Health claims on children’s food ‘confusing’, say researchers

Health and nutrition claims on snacks and food for UK children are “confusing” and could be harming their health, researchers have suggested.

Two in five (41%) products marketed at those over the age of one, including cereals and fruit-based drinks, were found to be “less healthy”, according to analysis published in the journal Archives of Disease in Childhood.

Meanwhile, three-quarters of products which claimed to contain one of the five recommended daily portions of fruit and vegetables did not, the research found.

The University of Glasgow researchers called for tighter regulations on labelling, warning that a “health halo effect” is creating a false impression of some foods, for example those high in sugar.

“Health and nutrition claims used on product packaging are currently confusing,” they said.

Children's cereals were among the products analysed (KIrsty O’Connor/ PA)
Children’s cereals were among the products analysed (Kirsty O’Connor/PA)

A total of 332 products including cereals, fruit snacks, fruit-based drinks, ready meals and dairy products were analysed as part of the study.

Products marketed at children using cartoons, toys and promotions were the focus, as were those which made health claims such as “one of your five-a-day”.

While 42% of the products in the sample said they contained at least one portion of fruit or vegetables – which is 80g or 150ml for adults – three-quarters (75.4%) did not when tested.

Although there is no exact portion size recommended for children, 62.3% of products which made the claim did not even contain 40g of fruit or vegetables.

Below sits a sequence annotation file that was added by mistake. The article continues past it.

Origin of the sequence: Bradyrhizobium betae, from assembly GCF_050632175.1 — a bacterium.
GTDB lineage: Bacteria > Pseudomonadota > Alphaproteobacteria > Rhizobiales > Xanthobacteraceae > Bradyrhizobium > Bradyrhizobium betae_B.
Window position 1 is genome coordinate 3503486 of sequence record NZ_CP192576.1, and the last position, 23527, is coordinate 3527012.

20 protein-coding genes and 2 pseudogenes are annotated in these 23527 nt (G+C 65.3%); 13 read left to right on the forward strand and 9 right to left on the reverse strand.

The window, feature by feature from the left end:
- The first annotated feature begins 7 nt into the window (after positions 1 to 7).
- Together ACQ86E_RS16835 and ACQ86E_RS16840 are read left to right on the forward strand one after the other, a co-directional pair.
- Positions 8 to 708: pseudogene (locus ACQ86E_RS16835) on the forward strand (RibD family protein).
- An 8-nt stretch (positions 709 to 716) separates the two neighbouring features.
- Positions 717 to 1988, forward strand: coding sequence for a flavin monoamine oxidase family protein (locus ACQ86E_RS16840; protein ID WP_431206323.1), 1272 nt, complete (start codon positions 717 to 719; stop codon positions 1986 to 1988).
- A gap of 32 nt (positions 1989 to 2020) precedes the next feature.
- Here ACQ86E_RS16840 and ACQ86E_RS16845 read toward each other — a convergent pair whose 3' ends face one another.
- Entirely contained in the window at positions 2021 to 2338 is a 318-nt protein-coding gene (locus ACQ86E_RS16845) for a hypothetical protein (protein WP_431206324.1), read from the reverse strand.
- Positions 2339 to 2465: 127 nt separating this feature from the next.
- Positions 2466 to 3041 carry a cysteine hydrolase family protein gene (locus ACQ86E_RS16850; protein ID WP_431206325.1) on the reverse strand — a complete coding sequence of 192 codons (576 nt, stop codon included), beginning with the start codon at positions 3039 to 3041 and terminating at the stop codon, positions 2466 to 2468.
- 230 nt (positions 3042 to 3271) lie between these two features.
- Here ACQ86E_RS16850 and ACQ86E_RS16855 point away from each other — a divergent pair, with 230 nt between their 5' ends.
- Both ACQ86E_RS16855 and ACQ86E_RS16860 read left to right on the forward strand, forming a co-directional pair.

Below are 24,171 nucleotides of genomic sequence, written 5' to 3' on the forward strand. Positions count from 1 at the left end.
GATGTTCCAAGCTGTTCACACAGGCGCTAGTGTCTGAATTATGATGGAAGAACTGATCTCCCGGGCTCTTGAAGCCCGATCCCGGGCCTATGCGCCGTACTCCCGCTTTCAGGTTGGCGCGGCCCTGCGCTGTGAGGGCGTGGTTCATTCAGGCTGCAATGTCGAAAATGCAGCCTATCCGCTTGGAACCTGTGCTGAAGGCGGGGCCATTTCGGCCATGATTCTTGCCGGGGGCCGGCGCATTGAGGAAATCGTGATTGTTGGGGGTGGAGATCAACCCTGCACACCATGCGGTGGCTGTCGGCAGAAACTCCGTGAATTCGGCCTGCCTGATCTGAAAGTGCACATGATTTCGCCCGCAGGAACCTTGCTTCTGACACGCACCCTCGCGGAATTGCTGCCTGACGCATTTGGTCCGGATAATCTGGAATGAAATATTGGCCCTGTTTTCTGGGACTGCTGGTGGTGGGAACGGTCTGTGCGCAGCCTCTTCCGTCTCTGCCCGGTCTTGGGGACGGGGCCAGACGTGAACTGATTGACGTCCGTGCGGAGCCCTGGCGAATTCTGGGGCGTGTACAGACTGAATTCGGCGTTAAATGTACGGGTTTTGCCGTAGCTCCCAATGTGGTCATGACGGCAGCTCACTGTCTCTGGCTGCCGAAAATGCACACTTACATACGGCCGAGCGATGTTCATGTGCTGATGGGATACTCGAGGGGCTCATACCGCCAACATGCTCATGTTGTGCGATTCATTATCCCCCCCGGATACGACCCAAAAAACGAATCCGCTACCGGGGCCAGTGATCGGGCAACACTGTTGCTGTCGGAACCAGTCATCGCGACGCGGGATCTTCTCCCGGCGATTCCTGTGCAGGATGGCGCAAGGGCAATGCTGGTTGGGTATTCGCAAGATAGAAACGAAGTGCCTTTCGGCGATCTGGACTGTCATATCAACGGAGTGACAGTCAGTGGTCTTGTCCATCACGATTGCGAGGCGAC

“Prepacked foods targeted to children can be consumed as part of a ‘healthy’ diet, yet their health and nutrition claims remain questionable,” the researchers said.

“Given the current rising rates of childhood obesity, the consumption of less healthy foods may have long-term negative implications on child health.

“Strict regulations on product composition, food labelling and marketing techniques are required to discourage the promotion of foods which might be considered obesogenic.”

Dr Max Davie, from the Royal College of Paediatrics and Child Health (RCPCH), said: “Given the UK’s rising levels of childhood obesity, it is essential that parents and children know precisely what is in the products they consume and are not mislead by manipulative marketing campaigns.

“This study reveals concerning findings, particularly the disappointing levels of fruit and veg in products claiming to contain at least one portion of the Government’s recommended five-a-day.

“It is clear that families are being influenced by surreptitious food packaging, and we strongly support the researchers’ call for stricter regulations on composition and labelling.”

The data was collected between 2016 and 2018.